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Strontium Isotope Evidence for Prehistoric Migration at Chokepukio, Valley of Cuzco, Peru

Published online by Cambridge University Press:  20 January 2017

Valerie A. Andrushko
Affiliation:
Department of Anthropology, Southern Connecticut State University, 501 Crescent Street, New Haven, CT 06515 (andrushkovl@southernct.edu)
Michele R. Buzon
Affiliation:
Department of Anthropology, Purdue University, 700 West State Street, West Lafayette, IN 47907
Antonio Simonetti
Affiliation:
Department of Civil Engineering and Geological Sciences, University of Notre Dame, Notre Dame, IN 46556
Robert A. Creaser
Affiliation:
Department of Earth and Atmospheric Sciences, University of Alberta, Edmonton, AB T6G 2R3, Canada

Abstract

Although Spanish chroniclers referred frequently to coerced migration in the Inca Empire, these migrations have been difficult to document archaeologically. One approach to migration studies, strontium isotope (87Sr/86Sr) analysis, has emerged as an effective technique. Until now, however, this method has not been applied to the Inca heartland region of Cuzco, Peru. In this study, we use strontium isotope analysis to examine patterns of prehistoric migration in the Cuzco Valley. Human dental enamel samples from the Cuzco Valley site of Chokepukio are analyzed and compared to the local 87Sr/86Sr signature established through faunal specimens. Though tentative due to a small sample size, the isotope results do not provide evidence for migration at this site from the time periods preceding the rise of the Inca Empire (200 B.C. to A.D. 1400). In contrast, there is substantial evidence for migration during the time of Inca imperialism (A.D. 1400–1532). Among these migrants, variation in 87Sr/86Sr values suggests that individuals emigrated from geologically diverse locations, while sex differences in the migrant group include a higher percentage of females and a greater diversity in female 87Sr/86Sr values. These data, along with ethnohistoric evidence, reveal how Inca labor policies reconfigured the composition of populations in the imperial heartland.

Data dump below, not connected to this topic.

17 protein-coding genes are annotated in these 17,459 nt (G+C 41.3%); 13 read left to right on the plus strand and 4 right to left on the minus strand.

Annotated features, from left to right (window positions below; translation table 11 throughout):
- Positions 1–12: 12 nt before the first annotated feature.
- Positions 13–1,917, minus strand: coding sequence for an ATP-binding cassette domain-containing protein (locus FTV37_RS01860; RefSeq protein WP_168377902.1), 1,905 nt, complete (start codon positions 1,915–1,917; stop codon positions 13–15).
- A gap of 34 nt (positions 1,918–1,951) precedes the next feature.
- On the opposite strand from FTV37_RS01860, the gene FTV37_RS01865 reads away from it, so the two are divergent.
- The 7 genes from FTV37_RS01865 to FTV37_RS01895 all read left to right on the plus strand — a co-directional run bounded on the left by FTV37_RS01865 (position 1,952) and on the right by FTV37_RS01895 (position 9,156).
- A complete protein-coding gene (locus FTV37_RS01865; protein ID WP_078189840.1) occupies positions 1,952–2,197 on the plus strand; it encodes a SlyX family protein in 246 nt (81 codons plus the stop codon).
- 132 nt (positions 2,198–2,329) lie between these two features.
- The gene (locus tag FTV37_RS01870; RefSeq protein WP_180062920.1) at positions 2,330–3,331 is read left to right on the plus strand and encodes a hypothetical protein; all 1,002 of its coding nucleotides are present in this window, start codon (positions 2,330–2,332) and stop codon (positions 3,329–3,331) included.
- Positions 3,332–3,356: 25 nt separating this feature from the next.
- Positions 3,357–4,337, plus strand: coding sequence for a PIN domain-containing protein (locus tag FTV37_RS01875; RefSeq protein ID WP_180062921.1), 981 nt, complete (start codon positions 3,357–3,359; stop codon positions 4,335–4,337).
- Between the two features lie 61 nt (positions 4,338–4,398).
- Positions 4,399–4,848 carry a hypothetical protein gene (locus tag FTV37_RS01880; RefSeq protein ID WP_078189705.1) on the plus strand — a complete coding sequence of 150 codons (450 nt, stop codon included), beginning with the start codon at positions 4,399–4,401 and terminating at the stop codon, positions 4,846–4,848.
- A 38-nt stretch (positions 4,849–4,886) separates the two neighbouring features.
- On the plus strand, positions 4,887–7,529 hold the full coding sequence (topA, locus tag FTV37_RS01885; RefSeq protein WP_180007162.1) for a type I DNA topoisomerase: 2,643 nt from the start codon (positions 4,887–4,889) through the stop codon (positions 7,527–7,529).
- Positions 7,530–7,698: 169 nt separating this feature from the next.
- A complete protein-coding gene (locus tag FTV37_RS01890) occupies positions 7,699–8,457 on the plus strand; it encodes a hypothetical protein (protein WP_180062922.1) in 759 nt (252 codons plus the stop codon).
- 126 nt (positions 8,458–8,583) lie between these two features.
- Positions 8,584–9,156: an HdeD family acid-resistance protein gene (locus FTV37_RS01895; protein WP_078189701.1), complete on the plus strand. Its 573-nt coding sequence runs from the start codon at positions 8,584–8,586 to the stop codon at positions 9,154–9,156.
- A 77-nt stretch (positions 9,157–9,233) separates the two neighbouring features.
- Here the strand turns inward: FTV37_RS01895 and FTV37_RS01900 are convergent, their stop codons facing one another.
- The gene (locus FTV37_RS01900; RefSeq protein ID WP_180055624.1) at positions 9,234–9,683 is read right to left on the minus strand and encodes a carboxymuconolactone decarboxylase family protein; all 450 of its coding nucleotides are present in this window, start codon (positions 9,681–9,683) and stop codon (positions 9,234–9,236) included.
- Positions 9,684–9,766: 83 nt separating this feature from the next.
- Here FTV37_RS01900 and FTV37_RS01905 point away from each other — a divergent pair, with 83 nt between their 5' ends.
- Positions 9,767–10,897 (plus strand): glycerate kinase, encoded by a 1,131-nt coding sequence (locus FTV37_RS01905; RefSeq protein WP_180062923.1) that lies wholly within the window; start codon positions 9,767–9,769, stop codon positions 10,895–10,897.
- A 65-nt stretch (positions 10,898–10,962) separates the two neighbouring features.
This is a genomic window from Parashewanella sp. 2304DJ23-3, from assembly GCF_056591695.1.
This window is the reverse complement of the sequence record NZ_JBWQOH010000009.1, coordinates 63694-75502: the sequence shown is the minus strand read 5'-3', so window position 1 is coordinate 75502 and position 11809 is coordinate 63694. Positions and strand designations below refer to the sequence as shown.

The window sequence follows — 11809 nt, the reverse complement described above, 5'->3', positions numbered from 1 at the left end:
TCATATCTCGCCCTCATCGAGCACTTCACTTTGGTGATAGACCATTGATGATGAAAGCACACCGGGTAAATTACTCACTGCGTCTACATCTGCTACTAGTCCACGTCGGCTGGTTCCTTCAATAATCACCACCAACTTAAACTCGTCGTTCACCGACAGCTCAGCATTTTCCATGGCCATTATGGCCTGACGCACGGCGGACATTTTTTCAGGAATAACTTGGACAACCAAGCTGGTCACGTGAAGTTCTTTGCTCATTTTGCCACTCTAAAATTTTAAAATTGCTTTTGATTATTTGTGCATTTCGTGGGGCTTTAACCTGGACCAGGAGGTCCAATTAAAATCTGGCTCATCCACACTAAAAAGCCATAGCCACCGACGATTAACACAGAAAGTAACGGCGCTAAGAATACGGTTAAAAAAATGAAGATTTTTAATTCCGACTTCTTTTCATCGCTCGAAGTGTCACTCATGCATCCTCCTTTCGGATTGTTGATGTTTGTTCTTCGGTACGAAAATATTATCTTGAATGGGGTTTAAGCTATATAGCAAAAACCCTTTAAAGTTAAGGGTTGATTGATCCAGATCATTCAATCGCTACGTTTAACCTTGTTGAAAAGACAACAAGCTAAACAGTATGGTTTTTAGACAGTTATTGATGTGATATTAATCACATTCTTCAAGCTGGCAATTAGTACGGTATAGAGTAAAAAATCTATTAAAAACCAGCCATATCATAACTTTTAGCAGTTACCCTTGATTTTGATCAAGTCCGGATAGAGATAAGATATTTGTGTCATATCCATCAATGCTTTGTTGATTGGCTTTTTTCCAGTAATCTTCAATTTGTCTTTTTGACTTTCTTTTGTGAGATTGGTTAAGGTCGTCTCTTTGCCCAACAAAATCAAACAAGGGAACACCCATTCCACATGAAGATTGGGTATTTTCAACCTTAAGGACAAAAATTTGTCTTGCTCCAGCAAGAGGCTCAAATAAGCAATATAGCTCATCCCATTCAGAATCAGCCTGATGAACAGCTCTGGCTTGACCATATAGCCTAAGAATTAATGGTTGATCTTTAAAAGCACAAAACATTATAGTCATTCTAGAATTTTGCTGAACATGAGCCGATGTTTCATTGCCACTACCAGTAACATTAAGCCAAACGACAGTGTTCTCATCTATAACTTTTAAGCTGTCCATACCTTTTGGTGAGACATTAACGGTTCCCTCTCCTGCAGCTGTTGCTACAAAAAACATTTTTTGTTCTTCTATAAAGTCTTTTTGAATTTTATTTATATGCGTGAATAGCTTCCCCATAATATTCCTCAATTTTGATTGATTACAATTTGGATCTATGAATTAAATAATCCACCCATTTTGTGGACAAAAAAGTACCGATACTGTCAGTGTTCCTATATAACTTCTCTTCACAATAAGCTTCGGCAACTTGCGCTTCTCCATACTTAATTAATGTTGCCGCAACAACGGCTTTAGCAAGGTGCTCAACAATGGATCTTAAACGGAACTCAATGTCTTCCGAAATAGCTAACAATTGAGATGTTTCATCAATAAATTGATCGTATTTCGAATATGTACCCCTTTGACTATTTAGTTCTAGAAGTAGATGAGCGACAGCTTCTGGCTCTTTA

Este artículo presenta evidencia de las migraciones prehistóricas en el valle de Cuzco basado en un análisis de los isótopos de estroncio en los restos humanos. Muestras del esmalte dental de individuos enterrados en el sitio de Chokepukio en el valle de Cuzco han sido analizadas para determinar si habían imigrantes viviendo entre la población local. Nuestros datos indican la presencia de varios individuos migratorios enterrados en Chokepukio en la muestra del Horizonte Tardío/período Inca (1400–1532 d.C), pero los datos no confirman la presencia de imigrantes antes del período Inca. La variación en niveles de estroncio sugiere que individuos migraron a la capital incaica de lugares diversos. Un análisis de la demografía de la migración sugiere que el estado inca dirigió la migración para cumplir con obligaciones al imperio incaico.

Type
Part 1: Themed Section on Tehnology Approaches
Copyright
Copyright © 2009 by the Society for American Archaeology.

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